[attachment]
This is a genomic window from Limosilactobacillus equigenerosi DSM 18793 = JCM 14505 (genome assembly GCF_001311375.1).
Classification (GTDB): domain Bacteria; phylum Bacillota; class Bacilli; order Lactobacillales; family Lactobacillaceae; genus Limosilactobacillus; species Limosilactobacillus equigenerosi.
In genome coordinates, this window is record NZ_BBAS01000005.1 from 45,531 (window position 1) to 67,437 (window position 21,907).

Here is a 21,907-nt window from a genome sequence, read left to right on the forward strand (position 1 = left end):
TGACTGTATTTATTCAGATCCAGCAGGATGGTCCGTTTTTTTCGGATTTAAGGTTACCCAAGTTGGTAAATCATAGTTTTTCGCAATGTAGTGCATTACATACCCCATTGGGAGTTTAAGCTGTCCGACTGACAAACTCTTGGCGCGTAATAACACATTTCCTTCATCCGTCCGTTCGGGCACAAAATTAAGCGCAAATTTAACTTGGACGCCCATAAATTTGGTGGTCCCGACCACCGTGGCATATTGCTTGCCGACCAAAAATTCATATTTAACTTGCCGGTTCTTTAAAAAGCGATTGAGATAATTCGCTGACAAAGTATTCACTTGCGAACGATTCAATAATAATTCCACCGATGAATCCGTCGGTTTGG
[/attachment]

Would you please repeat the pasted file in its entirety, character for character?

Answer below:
This is a genomic window from Limosilactobacillus equigenerosi DSM 18793 = JCM 14505 (genome assembly GCF_001311375.1).
Classification (GTDB): domain Bacteria; phylum Bacillota; class Bacilli; order Lactobacillales; family Lactobacillaceae; genus Limosilactobacillus; species Limosilactobacillus equigenerosi.
In genome coordinates, this window is record NZ_BBAS01000005.1 from 45,531 (window position 1) to 67,437 (window position 21,907).

Here is a 21,907-nt window from a genome sequence, read left to right on the forward strand (position 1 = left end):
TGACTGTATTTATTCAGATCCAGCAGGATGGTCCGTTTTTTTCGGATTTAAGGTTACCCAAGTTGGTAAATCATAGTTTTTCGCAATGTAGTGCATTACATACCCCATTGGGAGTTTAAGCTGTCCGACTGACAAACTCTTGGCGCGTAATAACACATTTCCTTCATCCGTCCGTTCGGGCACAAAATTAAGCGCAAATTTAACTTGGACGCCCATAAATTTGGTGGTCCCGACCACCGTGGCATATTGCTTGCCGACCAAAAATTCATATTTAACTTGCCGGTTCTTTAAAAAGCGATTGAGATAATTCGCTGACAAAGTATTCACTTGCGAACGATTCAATAATAATTCCACCGATGAATCCGTCGGTTTGG